I saw The Wolverine on Friday night, and I really enjoyed it. At their best, comics are the mythology of the 21st century: reflecting our deepest questions and values. They combine great action with something deeper, and The Wolverine did that. Mostly. [Moderate spoilers ahead.]
Hugh Jackman was great, as always, giving the role both the testosterone and the pathos that it deserves. The early flashback scenes were interesting and well-done, with a respectful and nuanced handling of Japanese culture that shows the best of progress in American cinema. And then along comes Rila Fukushima (Yukio), and although Rila is a model and certainly attractive, the character of Yukio is one of those rare roles for a young woman in an action movie that is neither stereotypical eye candy nor anti-stereotypical “strong female character“. So far, so good.
The next time I thought about female characters was when the Yakuza were kidnapping Tao Okamoto (Mariko Yashida), and the action called for an interesting blend of victimhood and independence. In an early shot, she is pulled along by the hand in stereotypical Disney princess “Oh dear, I’m helpless and being kidnapped” fashion, but when she gets a chance to get her hands on a knife, she breaks out with some pretty awesome combat skills of her own. I’m thinking that this is pretty cool: two dynamic and interesting female characters neither of which is your typical action movie cliché.
Mariko shows further independence and intelligence when Wolverine, his self-healing powers severely suppressed, succumbs to multiple bullet wounds and blood loss and collapses. He wakes up to find that Mariko has arranged for discrete medical care from a veterinary student, thus keeping him alive and both of them off the grid.
The two end up in Mariko’s hometown in a small cottage near Nagasaki, and there are some quiet scenes of just the two of them, but the sexual tension–when there is any, is subdued and even subtle. In fact, at one point I thought to myself: “They’re actually going to have this incredibly attractive character and not have Wolverine take her to bed? Cool.” It reminded me a lot of one of the best scenes from “The Last Samurai,” not (just) because of the American-Japanese aspect, but because the relationship between Wolverine and Mariko was multifaceted and restrained.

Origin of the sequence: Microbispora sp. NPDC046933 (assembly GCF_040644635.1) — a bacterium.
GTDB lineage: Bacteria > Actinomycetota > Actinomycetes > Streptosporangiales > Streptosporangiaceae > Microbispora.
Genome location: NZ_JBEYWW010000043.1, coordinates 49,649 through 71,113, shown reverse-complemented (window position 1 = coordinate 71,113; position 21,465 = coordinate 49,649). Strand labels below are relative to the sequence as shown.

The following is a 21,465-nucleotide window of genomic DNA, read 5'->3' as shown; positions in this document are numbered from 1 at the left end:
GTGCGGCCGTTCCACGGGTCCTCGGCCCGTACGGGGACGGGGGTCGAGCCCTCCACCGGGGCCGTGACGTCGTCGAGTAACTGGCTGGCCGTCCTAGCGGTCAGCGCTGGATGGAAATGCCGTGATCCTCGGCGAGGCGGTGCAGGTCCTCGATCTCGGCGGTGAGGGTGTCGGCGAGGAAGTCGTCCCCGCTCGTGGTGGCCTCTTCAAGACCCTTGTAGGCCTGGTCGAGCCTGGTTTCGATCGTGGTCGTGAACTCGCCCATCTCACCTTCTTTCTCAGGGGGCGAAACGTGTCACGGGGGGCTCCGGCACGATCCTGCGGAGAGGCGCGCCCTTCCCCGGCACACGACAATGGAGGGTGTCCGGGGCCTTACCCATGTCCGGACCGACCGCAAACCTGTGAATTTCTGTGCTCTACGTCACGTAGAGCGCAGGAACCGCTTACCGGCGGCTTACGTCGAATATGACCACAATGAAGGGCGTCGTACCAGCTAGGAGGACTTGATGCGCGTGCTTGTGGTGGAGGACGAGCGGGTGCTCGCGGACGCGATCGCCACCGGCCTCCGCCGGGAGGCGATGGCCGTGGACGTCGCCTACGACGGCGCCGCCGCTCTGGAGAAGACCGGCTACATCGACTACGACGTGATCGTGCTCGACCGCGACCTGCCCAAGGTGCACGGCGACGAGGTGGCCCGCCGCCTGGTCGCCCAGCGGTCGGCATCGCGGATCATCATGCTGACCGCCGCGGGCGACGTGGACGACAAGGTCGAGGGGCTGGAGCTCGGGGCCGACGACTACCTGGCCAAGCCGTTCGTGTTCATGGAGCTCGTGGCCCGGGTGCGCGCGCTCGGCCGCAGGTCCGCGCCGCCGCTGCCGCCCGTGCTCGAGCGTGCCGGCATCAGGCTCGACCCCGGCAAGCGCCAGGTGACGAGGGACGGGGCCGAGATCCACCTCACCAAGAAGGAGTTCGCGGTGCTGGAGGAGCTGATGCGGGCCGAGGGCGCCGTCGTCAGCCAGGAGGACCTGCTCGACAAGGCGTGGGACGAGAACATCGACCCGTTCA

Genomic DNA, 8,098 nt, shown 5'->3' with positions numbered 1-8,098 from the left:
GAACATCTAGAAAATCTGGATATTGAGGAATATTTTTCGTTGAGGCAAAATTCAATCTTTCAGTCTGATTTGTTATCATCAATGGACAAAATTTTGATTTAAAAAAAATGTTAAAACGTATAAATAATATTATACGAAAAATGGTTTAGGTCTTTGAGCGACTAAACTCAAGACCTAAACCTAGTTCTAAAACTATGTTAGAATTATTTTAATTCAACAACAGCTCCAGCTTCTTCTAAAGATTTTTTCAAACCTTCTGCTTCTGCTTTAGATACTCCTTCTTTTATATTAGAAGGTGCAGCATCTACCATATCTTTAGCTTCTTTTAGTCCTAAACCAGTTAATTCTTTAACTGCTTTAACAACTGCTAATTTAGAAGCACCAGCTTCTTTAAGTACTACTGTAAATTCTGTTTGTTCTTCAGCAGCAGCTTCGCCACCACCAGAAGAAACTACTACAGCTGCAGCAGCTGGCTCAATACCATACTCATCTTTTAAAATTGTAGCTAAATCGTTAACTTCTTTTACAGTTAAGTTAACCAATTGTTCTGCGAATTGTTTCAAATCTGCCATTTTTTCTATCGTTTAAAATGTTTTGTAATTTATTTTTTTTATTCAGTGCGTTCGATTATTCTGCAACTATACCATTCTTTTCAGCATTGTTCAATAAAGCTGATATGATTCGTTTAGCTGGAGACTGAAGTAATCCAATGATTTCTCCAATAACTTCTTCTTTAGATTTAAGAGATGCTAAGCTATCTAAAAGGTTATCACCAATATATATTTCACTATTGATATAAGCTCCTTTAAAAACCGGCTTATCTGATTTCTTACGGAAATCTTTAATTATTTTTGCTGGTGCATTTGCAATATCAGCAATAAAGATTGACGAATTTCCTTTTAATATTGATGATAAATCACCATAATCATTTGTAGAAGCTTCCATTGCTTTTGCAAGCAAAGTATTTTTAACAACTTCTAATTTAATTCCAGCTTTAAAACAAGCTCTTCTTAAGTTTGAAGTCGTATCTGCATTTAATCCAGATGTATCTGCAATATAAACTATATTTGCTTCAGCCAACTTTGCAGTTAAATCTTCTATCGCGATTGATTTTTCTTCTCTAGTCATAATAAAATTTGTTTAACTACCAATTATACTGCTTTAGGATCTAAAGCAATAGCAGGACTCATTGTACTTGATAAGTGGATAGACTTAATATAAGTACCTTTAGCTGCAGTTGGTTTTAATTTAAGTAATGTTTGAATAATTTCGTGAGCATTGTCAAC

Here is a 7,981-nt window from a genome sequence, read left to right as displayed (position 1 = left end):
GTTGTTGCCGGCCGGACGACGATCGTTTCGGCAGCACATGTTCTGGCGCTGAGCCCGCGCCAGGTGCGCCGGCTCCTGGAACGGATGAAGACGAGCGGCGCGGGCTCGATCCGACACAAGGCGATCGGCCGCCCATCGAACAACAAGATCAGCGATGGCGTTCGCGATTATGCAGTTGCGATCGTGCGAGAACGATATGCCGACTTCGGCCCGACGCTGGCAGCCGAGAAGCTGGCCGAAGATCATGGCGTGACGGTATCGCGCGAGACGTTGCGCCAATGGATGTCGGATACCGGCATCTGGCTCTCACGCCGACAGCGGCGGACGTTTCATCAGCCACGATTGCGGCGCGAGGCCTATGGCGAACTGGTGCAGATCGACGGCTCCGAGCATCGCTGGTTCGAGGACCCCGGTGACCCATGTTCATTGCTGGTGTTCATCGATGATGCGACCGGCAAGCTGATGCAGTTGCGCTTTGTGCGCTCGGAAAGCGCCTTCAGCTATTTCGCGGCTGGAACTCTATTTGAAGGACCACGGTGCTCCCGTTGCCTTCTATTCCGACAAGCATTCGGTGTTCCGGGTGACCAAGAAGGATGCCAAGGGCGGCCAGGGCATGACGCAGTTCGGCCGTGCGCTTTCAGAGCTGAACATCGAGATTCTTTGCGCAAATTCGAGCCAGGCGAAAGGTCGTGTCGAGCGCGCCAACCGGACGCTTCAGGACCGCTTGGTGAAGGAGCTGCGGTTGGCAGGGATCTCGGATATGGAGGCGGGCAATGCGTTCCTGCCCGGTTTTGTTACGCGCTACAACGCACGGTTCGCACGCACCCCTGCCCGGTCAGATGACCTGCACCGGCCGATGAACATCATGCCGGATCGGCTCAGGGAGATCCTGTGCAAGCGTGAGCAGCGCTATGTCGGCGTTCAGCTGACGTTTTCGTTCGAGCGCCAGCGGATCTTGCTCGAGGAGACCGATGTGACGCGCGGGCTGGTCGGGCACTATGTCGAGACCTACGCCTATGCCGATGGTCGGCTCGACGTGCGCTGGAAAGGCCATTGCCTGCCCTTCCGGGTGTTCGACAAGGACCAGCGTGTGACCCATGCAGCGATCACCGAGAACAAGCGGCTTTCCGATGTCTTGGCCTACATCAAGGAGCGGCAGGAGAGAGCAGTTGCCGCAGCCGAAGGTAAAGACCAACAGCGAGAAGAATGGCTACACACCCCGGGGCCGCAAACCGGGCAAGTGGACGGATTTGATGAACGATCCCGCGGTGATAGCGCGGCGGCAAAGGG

And then, of course, they had sex.
Now, in terms of graphic depictions of sex this doesn’t even rate. (I guess filmmakers saved their naughty credits so that they could spend them on an instance of the f-word later on and still keep their PG-13 rating.) So I’m not objecting to that aspect of it. And, as they lay in bed together later, there’s a fairly important and tender conversation about Mariko’s grandfather that is crucial to Wolverine’s development and to the plot, so you could argue that it was necessary to set up that scene.
Except that it wasn’t. They were already alone in the house together. There’s no reason they couldn’t have had that conversation without making love first. The scene required intimacy, but there’s so much more to intimacy than just intercourse. And that’s what bugged me about it: in the context of this particular film it seemed pro forma and it’s just another aspect of our sex-obsessed culture, as though there was no possible other way for attractive heterosexuals to relate to each other. Like “Well, this is an action movie. I’ve got pecs and you’ve got boobs. I guess we have to have sex now.”
It’s just so thoughtless and superficial. I know that we don’t necessarily expect high drama in an action movie except that–as I said–that’s where comic book movies have the ability to stand out against the typical blockbuster summer fare. And that’s where, with this exception, The Wolverine tended to succeed. The characters weren’t stereotypes. The villains were sympathetic and had more motivation than just “do bad things”.
So let’s just recap: First, I liked the movie a lot. You should see it. Second, I understand that the Mariko/Wolverine relationship is big part of the original canon, and so in a sense is justified. But that doesn’t actually work for me because, within the context of this film, it wasn’t. If they wanted to set up a believable, long-term romance between the two characters they failed. And third, my criticism isn’t just “Oh noes! Wolverine had sex on the first date!” It’s that it buys into to such a brainless cliché that, given some of the sophistication in the rest of the film, I was disappointed.
1 thought on “The Wolverine Is Not James Bond”
Good analysis, and I agree completely. I remember remarking to myself that the movie had great strong female characters. I was also surprised by the (implied) sex scene as I felt it betrayed the samurai image that was being crafted for Logan.
For what it’s worth, this really felt like a James Bond movie to me even if I don’t see Wolverine characterized as James Bond.
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